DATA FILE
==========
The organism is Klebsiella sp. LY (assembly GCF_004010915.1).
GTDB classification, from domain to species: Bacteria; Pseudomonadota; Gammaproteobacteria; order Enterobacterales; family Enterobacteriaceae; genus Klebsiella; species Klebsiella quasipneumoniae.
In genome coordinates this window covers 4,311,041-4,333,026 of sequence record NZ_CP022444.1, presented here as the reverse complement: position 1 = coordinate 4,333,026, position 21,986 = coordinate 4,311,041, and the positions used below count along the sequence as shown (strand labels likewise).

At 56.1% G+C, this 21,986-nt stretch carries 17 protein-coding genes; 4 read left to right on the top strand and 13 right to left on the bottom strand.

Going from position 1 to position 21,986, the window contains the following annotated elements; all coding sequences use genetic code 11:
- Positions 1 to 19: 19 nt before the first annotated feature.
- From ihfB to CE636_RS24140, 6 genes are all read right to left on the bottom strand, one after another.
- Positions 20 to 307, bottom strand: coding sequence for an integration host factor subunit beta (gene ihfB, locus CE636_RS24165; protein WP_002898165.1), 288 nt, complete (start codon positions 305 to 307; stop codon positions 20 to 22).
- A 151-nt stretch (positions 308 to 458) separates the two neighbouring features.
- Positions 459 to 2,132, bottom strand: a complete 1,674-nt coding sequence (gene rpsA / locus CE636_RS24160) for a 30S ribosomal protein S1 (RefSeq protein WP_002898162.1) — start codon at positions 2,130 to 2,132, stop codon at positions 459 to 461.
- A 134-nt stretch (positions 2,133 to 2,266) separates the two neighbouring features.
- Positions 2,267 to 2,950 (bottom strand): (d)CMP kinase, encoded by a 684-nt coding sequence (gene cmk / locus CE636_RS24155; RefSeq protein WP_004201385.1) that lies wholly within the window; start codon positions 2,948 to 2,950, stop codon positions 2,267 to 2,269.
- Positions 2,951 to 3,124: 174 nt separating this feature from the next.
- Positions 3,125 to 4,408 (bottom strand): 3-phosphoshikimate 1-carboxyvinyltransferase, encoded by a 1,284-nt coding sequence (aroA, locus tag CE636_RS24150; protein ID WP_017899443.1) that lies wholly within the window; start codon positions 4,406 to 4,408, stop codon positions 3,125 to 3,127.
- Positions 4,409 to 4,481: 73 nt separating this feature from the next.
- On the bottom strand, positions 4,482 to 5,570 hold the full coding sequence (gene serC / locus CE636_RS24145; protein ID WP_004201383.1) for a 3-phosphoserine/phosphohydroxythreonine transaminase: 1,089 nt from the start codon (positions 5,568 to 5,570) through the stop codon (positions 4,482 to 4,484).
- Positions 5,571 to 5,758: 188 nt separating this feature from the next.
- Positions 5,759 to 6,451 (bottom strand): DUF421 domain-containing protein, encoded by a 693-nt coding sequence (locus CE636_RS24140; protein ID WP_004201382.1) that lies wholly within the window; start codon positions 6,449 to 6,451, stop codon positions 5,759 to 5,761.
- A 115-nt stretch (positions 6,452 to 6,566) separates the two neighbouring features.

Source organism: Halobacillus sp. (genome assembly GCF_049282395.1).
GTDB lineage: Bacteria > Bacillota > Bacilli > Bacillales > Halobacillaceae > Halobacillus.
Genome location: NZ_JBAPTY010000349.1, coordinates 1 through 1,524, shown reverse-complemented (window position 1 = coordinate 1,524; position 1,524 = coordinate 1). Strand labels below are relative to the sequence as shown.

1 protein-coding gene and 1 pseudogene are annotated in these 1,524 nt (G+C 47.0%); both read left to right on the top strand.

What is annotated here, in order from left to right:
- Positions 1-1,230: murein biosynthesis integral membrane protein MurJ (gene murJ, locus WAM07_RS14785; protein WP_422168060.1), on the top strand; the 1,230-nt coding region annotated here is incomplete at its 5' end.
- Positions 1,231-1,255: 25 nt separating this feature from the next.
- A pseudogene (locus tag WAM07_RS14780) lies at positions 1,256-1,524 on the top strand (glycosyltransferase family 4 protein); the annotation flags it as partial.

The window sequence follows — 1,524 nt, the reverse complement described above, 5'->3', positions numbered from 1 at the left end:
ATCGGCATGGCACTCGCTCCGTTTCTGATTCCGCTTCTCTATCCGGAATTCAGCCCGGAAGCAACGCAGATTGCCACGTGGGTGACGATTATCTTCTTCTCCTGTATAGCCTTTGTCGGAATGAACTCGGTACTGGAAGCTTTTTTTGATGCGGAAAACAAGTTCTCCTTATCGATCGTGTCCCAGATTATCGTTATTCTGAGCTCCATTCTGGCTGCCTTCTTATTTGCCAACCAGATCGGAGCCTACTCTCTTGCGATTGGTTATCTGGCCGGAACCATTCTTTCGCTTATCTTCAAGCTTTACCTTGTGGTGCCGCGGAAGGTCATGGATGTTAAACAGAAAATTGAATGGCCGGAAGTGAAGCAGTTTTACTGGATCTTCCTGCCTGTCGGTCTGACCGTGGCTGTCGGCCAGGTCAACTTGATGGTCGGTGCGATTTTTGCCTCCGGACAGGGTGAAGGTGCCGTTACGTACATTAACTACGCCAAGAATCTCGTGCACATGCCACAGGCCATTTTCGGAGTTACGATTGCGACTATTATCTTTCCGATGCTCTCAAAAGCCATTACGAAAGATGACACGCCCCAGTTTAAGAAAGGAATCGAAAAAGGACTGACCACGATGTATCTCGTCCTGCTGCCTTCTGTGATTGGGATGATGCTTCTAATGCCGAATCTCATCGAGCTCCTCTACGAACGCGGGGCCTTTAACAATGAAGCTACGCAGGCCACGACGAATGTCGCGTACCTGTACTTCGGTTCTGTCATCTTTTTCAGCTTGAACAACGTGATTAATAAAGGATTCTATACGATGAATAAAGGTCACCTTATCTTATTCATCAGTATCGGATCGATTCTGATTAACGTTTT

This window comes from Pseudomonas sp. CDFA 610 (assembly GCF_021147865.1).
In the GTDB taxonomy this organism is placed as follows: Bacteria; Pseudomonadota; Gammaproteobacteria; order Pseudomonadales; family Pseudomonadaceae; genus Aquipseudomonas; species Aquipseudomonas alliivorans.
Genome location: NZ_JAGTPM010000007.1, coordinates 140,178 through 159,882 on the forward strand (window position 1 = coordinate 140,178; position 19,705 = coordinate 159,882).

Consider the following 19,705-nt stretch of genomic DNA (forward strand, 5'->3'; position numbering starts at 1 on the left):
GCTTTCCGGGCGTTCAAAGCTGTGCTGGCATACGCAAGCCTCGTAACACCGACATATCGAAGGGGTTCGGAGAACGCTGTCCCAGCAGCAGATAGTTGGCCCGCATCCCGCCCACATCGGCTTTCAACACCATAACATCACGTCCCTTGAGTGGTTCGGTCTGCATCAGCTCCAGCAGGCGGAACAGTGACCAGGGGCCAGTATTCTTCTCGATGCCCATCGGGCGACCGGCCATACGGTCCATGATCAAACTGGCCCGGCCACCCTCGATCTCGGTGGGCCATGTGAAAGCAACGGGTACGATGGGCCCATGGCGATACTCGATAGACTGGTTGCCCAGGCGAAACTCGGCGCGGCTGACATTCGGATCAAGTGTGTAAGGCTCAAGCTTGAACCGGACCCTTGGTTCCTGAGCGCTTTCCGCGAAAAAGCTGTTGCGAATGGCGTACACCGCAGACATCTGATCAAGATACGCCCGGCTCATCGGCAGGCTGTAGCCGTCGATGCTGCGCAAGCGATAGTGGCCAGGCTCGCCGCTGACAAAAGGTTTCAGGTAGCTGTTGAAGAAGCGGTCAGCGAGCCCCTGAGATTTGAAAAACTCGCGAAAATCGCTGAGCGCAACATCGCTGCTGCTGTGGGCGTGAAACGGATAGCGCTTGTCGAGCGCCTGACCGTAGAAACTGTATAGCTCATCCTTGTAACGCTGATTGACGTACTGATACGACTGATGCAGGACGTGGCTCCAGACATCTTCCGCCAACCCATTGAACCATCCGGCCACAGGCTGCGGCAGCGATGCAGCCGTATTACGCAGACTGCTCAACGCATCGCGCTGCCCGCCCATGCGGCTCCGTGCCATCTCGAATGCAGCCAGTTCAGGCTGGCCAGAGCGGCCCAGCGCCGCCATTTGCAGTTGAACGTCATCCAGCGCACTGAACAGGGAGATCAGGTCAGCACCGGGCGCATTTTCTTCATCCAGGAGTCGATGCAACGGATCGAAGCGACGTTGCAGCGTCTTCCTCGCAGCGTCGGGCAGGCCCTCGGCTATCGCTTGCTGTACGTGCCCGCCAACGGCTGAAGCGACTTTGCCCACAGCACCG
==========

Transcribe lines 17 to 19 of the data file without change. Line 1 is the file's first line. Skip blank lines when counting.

- Positions 5,571 to 5,758: 188 nt separating this feature from the next.
- Positions 5,759 to 6,451 (bottom strand): DUF421 domain-containing protein, encoded by a 693-nt coding sequence (locus CE636_RS24140; protein ID WP_004201382.1) that lies wholly within the window; start codon positions 6,449 to 6,451, stop codon positions 5,759 to 5,761.
- A 115-nt stretch (positions 6,452 to 6,566) separates the two neighbouring features.